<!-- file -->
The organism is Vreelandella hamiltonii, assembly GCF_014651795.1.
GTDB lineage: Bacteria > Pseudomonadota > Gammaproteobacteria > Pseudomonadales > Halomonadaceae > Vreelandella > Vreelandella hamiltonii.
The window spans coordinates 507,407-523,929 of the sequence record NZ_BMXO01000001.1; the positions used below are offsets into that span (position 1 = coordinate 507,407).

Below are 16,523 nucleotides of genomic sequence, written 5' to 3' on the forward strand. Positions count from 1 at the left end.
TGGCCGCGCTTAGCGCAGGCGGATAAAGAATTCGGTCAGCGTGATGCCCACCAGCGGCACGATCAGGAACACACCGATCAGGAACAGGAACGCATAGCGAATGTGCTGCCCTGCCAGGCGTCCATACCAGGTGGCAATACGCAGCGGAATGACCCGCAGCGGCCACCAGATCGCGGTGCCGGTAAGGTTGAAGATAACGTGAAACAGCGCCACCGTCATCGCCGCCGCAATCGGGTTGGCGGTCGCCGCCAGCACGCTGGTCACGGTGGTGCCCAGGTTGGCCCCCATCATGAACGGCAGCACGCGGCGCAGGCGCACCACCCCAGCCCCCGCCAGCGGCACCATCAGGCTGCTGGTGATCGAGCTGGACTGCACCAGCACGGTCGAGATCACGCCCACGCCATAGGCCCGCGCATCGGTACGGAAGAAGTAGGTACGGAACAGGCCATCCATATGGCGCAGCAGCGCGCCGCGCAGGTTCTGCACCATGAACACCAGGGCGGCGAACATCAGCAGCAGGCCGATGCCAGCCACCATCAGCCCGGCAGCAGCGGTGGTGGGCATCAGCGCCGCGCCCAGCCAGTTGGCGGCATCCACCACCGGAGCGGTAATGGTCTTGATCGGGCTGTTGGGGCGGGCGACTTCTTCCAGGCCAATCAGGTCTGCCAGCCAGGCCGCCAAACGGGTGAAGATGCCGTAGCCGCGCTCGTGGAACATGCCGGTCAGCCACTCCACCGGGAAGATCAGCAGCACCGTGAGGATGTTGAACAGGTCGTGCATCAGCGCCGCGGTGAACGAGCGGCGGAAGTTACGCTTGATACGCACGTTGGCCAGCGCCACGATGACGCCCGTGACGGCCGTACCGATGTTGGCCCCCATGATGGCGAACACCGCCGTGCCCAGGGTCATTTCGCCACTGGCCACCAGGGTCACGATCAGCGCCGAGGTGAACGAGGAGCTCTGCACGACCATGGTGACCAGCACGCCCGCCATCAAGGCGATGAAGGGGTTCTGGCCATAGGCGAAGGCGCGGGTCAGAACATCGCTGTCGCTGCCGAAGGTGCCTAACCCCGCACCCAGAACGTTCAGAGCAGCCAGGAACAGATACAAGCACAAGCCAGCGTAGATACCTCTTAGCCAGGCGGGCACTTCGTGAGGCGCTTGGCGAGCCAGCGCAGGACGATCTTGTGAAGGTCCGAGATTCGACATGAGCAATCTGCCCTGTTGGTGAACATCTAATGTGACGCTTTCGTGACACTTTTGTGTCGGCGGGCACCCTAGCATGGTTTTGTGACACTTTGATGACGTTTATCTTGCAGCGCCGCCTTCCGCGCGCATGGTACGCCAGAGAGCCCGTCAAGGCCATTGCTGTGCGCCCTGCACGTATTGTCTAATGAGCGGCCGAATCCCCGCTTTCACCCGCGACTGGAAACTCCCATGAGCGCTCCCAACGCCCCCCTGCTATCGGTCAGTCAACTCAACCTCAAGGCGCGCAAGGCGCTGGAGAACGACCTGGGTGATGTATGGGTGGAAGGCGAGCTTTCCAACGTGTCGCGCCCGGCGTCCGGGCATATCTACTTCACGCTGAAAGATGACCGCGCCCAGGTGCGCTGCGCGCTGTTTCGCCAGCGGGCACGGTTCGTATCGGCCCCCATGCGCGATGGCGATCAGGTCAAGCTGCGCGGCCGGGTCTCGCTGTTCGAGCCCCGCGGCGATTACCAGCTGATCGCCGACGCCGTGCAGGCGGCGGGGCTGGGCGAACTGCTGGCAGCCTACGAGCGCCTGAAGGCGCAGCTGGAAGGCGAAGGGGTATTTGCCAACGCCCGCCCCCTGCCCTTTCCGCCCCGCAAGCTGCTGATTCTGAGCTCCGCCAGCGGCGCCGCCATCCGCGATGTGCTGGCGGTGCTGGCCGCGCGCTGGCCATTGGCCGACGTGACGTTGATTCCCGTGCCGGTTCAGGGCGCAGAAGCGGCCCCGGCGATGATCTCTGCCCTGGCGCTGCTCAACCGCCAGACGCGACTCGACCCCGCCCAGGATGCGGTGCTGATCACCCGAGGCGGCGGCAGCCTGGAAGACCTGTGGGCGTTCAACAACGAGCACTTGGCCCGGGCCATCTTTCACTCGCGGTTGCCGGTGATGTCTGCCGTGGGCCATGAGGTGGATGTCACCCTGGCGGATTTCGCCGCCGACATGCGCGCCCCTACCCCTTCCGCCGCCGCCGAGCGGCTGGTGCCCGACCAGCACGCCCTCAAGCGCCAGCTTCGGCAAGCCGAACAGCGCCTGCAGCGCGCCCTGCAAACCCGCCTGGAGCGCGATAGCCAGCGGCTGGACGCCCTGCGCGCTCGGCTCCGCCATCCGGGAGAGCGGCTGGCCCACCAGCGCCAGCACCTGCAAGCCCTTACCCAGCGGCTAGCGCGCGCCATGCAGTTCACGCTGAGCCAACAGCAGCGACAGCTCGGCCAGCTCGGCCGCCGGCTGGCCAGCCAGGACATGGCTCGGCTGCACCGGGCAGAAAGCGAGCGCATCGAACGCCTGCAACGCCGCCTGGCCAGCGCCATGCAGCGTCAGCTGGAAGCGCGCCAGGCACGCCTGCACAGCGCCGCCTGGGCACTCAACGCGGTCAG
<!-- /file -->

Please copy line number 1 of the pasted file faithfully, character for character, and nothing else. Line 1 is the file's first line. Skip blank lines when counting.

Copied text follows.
The organism is Vreelandella hamiltonii, assembly GCF_014651795.1.